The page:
European Union

    Following a marathon EU summit in Brussels, national leaders this morning agreed to a €1.8 trillion, 7-year budget and pandemic recovery fund that will spend €81 billion on Horizon Europe, the main EU research program. That’s far less than what researchers had hoped for—and €13.5 billion less than a proposal 2 months ago from the European Commission, the EU executive arm.

    The cuts are “a major disappointment and a breach of trust,” given European politicians’ rhetoric on the importance of research, says Kurt Deketelaere, secretary-general of the League of European Research Universities.

    The summit deal, reached after 4 days—and nights—of tense negotiations, has two major pieces: a €1.07 trillion regular budget plus a €750 billion pandemic recovery fund that is split nearly evenly between grants and loans. Just €5 billion of the recovery fund will be spent within Horizon Europe—and the Commission doesn’t plan to spend any of that on the European Research Council (ERC), the EU basic research funder.

  • ‘Ethically troubling.’ University reopening plans put professors, students on edge

    Science Careers logo

    Come August, hundreds of universities across the United States are poised to reopen their campuses with a mix of online and in-person courses. Only a handful are aiming for an entirely online semester. But as the machinery of higher education cranks back into action, faculty, staff, and students are voicing concerns that, with COVID-19 cases surging in many parts of the country, employees are being forced to put their health—and the health of others—at unnecessary risk.

    At many universities, employees will not be permitted to teach or work from home unless—due to age or preexisting health conditions—they’re at risk of a severe outcome from COVID-19. The need to care for children and fear of infection aren’t valid reasons to work remotely, according to some universities. “Employees who care for or live with [high-risk] individuals … should plan to return to campus as scheduled,” the Georgia Institute of Technology’s (Georgia Tech’s) reopening guidelines stated as of 20 July.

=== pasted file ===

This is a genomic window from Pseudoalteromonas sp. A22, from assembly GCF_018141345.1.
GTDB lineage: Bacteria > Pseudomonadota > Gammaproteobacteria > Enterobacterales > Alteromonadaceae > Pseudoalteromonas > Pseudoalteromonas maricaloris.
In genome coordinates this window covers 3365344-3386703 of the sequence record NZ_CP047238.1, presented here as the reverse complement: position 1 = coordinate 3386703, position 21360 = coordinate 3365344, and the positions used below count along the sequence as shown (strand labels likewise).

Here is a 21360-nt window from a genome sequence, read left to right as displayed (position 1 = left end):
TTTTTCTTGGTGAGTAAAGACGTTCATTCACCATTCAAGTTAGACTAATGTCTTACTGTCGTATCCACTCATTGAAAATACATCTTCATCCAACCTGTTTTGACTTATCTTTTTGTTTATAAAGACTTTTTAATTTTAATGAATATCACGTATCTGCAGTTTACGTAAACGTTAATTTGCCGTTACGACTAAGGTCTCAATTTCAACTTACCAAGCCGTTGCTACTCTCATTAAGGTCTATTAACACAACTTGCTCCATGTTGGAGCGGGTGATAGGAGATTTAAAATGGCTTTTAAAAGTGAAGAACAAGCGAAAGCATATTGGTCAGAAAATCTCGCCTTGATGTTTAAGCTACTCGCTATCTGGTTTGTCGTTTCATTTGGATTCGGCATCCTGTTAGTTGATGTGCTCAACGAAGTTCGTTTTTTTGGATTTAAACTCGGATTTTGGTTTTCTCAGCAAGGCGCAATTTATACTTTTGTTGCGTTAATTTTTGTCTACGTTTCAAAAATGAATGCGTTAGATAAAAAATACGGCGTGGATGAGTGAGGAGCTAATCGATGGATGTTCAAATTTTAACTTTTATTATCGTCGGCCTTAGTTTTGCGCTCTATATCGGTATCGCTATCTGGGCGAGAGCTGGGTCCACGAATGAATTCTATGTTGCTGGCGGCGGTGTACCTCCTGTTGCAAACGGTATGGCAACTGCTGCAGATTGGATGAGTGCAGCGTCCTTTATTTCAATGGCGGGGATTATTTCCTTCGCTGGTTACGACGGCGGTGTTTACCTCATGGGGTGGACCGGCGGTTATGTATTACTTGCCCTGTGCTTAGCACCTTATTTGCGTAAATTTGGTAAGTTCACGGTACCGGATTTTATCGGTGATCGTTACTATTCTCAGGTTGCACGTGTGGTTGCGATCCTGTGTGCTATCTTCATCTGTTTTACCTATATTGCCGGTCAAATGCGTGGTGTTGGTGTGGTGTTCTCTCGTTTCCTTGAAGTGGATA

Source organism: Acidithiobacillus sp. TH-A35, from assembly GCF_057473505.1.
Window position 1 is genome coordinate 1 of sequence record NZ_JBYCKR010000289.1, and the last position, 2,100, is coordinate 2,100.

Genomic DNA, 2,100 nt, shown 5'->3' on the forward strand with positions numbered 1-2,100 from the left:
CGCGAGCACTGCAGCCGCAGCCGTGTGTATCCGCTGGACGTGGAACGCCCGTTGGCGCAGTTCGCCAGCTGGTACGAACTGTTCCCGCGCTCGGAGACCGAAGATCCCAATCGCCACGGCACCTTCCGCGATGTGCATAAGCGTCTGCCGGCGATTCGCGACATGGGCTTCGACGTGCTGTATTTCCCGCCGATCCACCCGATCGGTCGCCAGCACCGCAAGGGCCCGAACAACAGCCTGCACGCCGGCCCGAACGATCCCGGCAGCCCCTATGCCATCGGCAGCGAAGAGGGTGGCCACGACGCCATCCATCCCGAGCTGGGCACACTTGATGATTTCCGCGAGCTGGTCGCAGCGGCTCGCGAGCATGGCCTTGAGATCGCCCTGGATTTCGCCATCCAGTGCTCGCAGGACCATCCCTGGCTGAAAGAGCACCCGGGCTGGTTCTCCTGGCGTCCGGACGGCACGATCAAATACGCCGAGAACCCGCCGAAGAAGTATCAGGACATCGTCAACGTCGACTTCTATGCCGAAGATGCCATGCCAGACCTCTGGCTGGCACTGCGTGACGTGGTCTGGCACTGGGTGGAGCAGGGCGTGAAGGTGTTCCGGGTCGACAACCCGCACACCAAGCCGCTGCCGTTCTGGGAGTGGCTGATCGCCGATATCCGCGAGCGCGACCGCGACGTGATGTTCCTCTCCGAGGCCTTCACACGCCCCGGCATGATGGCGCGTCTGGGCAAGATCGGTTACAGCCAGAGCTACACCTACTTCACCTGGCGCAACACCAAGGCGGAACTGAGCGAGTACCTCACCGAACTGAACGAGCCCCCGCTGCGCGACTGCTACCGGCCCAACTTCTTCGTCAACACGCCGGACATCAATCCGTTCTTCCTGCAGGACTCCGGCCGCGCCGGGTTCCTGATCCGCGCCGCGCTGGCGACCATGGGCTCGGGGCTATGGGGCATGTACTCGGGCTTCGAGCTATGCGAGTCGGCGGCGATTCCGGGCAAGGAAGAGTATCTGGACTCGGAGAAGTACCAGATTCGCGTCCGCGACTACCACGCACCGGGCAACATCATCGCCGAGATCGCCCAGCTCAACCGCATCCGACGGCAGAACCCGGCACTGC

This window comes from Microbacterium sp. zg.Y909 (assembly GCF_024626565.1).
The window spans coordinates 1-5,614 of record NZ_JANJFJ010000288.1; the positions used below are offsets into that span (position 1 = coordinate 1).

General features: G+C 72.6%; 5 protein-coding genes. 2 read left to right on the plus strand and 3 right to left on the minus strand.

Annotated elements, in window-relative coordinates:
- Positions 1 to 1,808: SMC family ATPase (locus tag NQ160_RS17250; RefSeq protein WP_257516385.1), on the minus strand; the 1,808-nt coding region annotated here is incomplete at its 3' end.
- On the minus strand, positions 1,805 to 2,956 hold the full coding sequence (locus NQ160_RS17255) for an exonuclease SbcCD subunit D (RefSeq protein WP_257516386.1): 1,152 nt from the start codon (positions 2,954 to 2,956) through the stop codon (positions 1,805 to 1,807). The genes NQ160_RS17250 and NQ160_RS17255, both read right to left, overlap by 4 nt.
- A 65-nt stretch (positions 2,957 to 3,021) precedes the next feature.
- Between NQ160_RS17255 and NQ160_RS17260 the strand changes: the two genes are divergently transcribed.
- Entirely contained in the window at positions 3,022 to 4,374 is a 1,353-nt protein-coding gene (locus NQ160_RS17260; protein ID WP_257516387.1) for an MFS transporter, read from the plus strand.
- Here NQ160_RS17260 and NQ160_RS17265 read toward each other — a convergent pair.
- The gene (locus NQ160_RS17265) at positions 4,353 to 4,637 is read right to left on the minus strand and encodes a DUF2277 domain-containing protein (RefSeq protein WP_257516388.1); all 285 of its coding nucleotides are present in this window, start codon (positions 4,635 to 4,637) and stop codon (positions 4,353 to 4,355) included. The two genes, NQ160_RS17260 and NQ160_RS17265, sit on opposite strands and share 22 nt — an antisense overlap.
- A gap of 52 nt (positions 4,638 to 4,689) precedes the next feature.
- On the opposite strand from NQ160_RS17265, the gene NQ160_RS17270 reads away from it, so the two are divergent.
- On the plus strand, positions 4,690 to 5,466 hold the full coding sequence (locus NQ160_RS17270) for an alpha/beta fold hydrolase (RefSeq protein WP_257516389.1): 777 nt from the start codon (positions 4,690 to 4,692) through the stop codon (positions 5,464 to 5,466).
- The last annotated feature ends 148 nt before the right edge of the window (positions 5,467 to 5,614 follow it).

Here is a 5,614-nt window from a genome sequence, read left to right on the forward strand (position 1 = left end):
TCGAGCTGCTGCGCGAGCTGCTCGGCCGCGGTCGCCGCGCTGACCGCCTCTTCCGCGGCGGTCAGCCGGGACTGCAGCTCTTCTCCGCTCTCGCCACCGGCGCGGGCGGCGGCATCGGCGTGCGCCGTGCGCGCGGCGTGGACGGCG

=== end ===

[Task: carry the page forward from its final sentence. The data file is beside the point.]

Academics across the country are dismayed. At Pennsylvania State University (Penn State), for instance, faculty published an open letter decrying the “limited amount of input faculty, staff, and graduate employees have had on decisions related to our safety.” At Georgia Tech, faculty released a similar letter saying the university’s reopening procedures “do not follow science-based evidence”—and that “no faculty, staff, or student should be coerced into risking their health and the health of their families by working … on campus when there is a remote/online equivalent.”

  • Controversial ‘human challenge’ trials for COVID-19 vaccines gain support

    Sophie Rose

    Sophie Rose co-founded a group pushing a fast—and controversial—approach to COVID-19 vaccine trials and has volunteered to participate.

    Sophie Rose

    Sciences COVID-19 reporting is supported by the Pulitzer Center and the Heising-Simons Foundation.

    Since the early days of the pandemic, some researchers have advocated a fast way to determine whether a COVID-19 vaccine works: Intentionally attempt to infect vaccinated volunteers with the virus, SARS-CoV-2. Ethicists and vaccine scientists alike raised red flags, and the discussion has remained mostly theoretical. But now two key elements are taking shape: a large corps of volunteers willing to take part in a “human challenge” trial, and the well-understood lab-grown virus strains needed for the studies.

    The volunteers come from an advocacy group, 1Day Sooner, that has signed up more than 30,000 people from 140 countries. The group, co-founded by a 22-year-old, organized an open letter that was signed by 15 Nobel laureates and 100 other prominent researchers, ethicists, and philosophers, which it sent to U.S. National Institutes of Health Director Francis Collins on 15 July. The letter urged the U.S. government “to undertake immediate preparations for human challenge trials” in young, healthy people, who are less likely to suffer severe disease from COVID-19. Among the signatories was Adrian Hill of the University of Oxford, whose lab developed one of the leading COVID-19 vaccine candidates and plans to produce virus strains that could be used in the trials.